The Library Publishing Coalition is excited to announce that we are now accepting applications for the first annual Publishing Practice Awards. These awards are designed to recognize and raise awareness of effective and sustainable library publishing practices.
The Publishing Practice Awards will highlight library publishing programs that exemplify concepts advanced in the LPC’s An Ethical Framework for Library Publishing and/or in the LPC’s Values statement. While a representative publication must be submitted, the focus of these awards is not on publication content but on the process of publishing the piece. The inaugural award categories are:
- Diversity, Equity, and Inclusion
An award will be available in each category, though an award may not be given out in every category, depending on the application pool. Two additional categories—Innovation and Privacy—will be added in subsequent years.
Award recipients will be publicly recognized by the Library Publishing Coalition, and will receive a digital seal that they may place on their website and on the publication associated with their winning submission. Awardees will also share their publication process with the wider library publishing community through a post on the LPC Blog, adapted from their application narrative.
Any library engaged in scholarly publishing can apply for an award. Publishers applying for an award need not be affiliated with an LPC member institution. Each publisher may submit only one application per year, in a single category.
Applications for the 2021 awards should be submitted via the application form by January 11, 2021.
Applications will include a link to the published work and a short narrative describing the process the publisher undertook to produce an exemplary publication in the category. The narrative should describe how the publisher met the goals of the author(s) and editor(s) while keeping goals related to Accessibility or to Diversity, Equity and Inclusion at the fore and should highlight any novel techniques or workflows used to accomplish these goals.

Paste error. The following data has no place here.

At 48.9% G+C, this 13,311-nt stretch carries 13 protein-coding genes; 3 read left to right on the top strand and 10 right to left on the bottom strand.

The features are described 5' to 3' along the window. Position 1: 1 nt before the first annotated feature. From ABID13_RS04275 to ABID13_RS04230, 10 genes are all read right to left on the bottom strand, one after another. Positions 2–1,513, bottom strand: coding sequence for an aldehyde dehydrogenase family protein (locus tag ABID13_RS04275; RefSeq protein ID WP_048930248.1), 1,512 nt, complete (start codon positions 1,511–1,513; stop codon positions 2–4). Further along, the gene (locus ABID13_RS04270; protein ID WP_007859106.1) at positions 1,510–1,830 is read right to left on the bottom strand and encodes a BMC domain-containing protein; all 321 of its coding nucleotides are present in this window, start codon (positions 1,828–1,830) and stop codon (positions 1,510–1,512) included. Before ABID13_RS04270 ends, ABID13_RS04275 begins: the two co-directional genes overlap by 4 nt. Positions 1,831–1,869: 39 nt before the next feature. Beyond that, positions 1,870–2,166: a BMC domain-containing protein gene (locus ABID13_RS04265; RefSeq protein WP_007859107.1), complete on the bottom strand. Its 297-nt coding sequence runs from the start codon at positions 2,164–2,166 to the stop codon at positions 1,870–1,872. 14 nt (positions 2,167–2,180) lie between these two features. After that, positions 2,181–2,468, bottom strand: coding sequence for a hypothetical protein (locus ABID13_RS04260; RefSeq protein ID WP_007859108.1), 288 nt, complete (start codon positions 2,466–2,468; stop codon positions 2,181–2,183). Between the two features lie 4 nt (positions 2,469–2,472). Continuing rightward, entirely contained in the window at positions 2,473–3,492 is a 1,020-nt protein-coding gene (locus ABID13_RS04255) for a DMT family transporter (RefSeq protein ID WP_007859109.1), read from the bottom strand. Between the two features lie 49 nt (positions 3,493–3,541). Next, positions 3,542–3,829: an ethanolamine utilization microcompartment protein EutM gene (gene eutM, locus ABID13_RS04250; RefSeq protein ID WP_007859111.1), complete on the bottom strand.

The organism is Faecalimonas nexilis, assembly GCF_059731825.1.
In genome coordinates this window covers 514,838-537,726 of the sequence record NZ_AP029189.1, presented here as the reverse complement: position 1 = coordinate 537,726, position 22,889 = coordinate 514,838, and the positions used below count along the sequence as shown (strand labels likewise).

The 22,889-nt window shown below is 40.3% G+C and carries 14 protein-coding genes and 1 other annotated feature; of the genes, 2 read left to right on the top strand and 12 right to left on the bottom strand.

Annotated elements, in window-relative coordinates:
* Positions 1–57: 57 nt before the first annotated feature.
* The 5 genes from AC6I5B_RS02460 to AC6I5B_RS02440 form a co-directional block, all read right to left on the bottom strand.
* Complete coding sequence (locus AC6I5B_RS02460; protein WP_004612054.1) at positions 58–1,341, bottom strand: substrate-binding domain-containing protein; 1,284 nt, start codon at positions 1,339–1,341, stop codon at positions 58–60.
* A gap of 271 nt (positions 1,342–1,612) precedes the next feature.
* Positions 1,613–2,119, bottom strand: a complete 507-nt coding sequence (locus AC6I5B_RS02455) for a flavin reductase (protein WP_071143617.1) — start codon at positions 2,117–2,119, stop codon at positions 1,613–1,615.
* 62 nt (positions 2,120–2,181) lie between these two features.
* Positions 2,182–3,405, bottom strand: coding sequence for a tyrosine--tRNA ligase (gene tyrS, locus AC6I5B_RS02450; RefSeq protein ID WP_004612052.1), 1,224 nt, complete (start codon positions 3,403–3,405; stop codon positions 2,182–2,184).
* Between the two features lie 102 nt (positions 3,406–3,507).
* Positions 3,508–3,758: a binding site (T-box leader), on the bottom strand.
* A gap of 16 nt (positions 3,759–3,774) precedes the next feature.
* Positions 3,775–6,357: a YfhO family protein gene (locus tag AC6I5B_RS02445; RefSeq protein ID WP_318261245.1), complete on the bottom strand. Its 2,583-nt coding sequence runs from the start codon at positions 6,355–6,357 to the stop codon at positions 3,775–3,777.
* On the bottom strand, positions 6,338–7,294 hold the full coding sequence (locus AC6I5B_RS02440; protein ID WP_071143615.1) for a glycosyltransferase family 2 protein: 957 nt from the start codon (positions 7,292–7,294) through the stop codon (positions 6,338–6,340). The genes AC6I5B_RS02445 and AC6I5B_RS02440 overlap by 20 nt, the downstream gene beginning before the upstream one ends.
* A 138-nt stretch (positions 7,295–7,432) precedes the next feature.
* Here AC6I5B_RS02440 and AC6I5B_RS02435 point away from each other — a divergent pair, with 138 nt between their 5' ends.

- Language: Application materials must be submitted in English, although fluency of composition in English is not a judging criteria.
- Length: The essay should be 500-1,000 words in length and should be formatted as a personal narrative.
- Narrative: The narrative will describe the publishing process for this publication, and explain considerations addressed that relate to the award category. Describe in what ways the nominated publication is exemplary of publishing practices that address category goals. The narrative should highlight any novel techniques or workflows used to accomplish these category goals. **Please note that awardees will adapt their application narrative into a post for the LPC Blog.**
Representative publication eligibility
- Date: May have been published at any time within the five years preceding the year of the award (i.e. 2016–2020 for the 2021 awards).
- Format: We define “publication” broadly and include any work that can be argued to fit the definition of publishing laid out by the Library Publishing Coalition: “Generally, library publishing requires a production process, presents original work not previously made available, and applies a level of certification to the content published, whether through peer review or extension of the institutional brand.”
- Language: May have been published in any language.
- Open Access: Must be published in a format that is freely available and accessible online at the time of submission.